Avenues of Honour education and celebration program

Just like other war memorials that are present across the Australian landscape, Avenues of Honour were first planted to commemorate the sacrifice and service made by local volunteers during the First World War. The planting of these memorial trees was intensely personal, and for many towns across Australia acted as a focus of remembrance for a grieving community.

 

Today, many of Australia’s Avenues of Honour have been lost or forgotten. In Victoria alone, there was once more than 325 Avenues of Honour, but today many have been lost or forgotten. With many Avenues of Honour reaching their Centenary over the next few years, the trees require our care and attention more than ever to keep the best ones healthy, and to replace ones which have become unsafe to sustain the legacy of remembrance.

It is the National Trust’s aim to raise awareness about these wonderful living memorials, both those that have been forgotten and lost and those that are thriving, and assist Victorian communities in celebrating their local history and heritage.

Thanks to the support of The Albert George and Nancy Caroline Youngman Trust managed by Equity Trustees, we have developed a pilot program to assist local communities identify and appreciate the history of their memorial Avenues of Honour.

This project will assist Victorian schools, RSLs, historical societies and heritage groups in celebrating their local history and heritage through the form of these memorial trees. Working with the History Teachers Association of Victoria, we have designed a number of activities to fit in with the school curriculum.

download the Primary Teacher’s Manual       download the Secondary Teacher’s Manual 

 

We have selected three Victorian towns to act as case studies for a pilot program to demonstrate the different states and experiences of some Victoria’s Avenues of Honour: Sandringham, Bacchus Marsh and Woodend. A debate has now been raised in Sandringham about how to deal with an avenue that is now largely lost. In Bacchus Marsh and Woodend it is about establishing appropriate commemoration events, and a special awareness day for Bacchus Marsh has been created by the recently formed Great War Centenary Committee.

We will share the experiences of these three pilot towns with other interested communities. Photos, community blogs, media links and historical material will be available to use, as well as an educational section that will provide downloadable school activities PDF’s for teachers, containing a range of educational activities that focus on Avenue of Honour remembrance.

Please contact Felicity Watson on 9656 9818 for more information on this initiative, and to find out how we can assist the in the development of this project in your local area.

read about the Woodend commemoration event

The National Trust can also assist local communities in achieving other commemorative objectives. The National Trust’s tax-deductible appeal facility can be accessed for local appeals to raise funds for conservation and arboreal works to significant avenues of honour.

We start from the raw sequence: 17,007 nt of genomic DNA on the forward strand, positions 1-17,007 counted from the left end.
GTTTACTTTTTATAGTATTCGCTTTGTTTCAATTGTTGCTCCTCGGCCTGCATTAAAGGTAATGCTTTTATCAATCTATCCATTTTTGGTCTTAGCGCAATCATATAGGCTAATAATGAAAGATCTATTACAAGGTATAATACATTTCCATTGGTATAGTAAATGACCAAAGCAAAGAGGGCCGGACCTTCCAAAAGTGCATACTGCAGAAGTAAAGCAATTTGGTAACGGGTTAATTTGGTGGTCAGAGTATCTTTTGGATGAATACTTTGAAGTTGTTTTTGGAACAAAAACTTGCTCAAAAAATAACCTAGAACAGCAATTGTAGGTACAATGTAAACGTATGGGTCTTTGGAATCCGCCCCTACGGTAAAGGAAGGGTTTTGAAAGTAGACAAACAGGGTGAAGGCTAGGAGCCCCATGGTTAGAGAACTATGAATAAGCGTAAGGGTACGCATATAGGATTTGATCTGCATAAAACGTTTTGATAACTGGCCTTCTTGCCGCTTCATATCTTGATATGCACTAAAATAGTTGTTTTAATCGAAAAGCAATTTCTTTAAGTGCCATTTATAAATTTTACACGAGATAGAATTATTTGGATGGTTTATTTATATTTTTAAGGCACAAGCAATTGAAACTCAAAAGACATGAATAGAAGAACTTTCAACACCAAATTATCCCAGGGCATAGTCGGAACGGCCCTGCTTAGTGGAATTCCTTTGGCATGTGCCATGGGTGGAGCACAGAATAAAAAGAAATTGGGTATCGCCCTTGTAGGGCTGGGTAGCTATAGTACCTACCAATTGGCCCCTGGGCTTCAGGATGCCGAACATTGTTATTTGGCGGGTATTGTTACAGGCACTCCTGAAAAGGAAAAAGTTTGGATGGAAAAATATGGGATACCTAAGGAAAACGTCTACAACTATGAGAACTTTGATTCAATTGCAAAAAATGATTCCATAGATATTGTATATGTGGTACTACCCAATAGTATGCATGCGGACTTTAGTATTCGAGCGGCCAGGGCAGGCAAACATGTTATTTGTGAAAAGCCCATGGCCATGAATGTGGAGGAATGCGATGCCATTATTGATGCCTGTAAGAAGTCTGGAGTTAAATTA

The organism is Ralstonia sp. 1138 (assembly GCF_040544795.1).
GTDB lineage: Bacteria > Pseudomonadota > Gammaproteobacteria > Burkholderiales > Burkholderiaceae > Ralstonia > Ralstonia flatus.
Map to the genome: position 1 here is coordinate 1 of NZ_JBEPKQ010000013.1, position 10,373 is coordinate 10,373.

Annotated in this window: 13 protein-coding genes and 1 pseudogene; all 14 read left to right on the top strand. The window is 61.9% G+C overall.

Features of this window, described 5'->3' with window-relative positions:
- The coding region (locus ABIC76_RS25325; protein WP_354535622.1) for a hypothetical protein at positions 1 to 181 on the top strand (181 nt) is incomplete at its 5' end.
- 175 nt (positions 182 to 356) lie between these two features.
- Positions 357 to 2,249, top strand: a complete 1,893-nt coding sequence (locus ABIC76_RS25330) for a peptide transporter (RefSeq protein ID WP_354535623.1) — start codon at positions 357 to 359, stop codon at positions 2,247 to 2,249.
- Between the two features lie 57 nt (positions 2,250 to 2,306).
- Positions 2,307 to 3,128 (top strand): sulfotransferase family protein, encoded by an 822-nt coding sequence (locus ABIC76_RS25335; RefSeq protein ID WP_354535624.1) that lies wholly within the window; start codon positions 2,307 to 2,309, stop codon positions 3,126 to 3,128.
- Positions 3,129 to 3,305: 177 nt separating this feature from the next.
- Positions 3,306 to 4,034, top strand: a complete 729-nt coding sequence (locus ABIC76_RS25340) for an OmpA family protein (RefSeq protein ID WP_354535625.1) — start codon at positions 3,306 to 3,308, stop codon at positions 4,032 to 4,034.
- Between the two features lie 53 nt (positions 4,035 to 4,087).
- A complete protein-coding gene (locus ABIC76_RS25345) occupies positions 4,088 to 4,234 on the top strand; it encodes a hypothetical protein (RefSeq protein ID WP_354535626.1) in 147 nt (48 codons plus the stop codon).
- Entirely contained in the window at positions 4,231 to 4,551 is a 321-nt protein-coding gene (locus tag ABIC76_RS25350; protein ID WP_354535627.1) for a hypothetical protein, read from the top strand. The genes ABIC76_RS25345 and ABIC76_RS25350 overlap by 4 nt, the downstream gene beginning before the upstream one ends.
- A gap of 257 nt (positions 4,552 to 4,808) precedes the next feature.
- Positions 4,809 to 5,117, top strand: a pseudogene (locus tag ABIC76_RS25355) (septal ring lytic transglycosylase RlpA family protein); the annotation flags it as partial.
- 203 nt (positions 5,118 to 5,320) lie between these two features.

Other Education Programs

McCrae Education Program

Discover a unique experience at the McCrae Homestead by exploring the parallel experiences of the McCrae family and the Bunurong community in the 1840s.
More

Who was sent to the Gaol?

Scroll through the narrative galleries below to explore the reasons why many different types of people might end up in gaol in the second half of the
More

Virtually There 3D Resources

Take a virtual visit of our historic sites using new 3D technology. This application lets you wander around our sites and see them just as though you could
More

VCE Geography

Rippon Lea Estate became the 33rd site in Australia to be included on the prestigious National Heritage List in 2006. The site remains a significant tourist
More

Culpable Driving Court Room Drama

The new updated Culpable Driving Court Room Drama looks at the case of a young man, Kim Tran who was charged with culpable driving in the County Court. The
More

Old Melbourne Gaol Education Programs

The Old Melbourne Gaol is a former prison that was open from 1845 to 1924, during which more than 50,000 prisoners passed through its imposing bluestone walls,
More

History In Place

The History in Place program encourages students from primary school to visit a local heritage site and produce their own documentary video about a subject
More

3D Interactive Court Room

Click here to open the Interactive Court Room   Judge/Magistrate The Judge presides over the court and deals with any legal issues that arise during the
More

Respect Me

Over 70 per cent of teenagers have received ‘sexts’ or sexual images on their phones of friends, associates or unknown people. Young women are
More

Old Melbourne Gaol

A visit to the Old Melbourne Gaol will introduce you to stories of the many inmates who spent time in its cells, including those incarcerated for minor
More

Polly Woodside

All aboard for adventure on Melbourne's favourite tall ship
More

Polly Woodside Education Programs

Step lively aboard a real 19th century tall ship and into the lives of the sailors who lived and worked aboard.
More

Rippon Lea Education Programs

This program examines the past through family history, childrenís life, schooling and domestic work. It includes toys, games, sports, period clothes and
More

Then and Now: The Past in Your Class

Students will take part in a 50 minute program in their own classroom that explores what school was like for Melbourne students during the 1880s.
More

Heritage at your Touch

Take your students on a virtual tour of a real colonial house and meet the people who lived there and examine their things!
More

Como House Education Programs

Como House is an important Melbourne icon and a wonderful introduction to the past lives of a Melbourne family in the 1890s.
More

Related content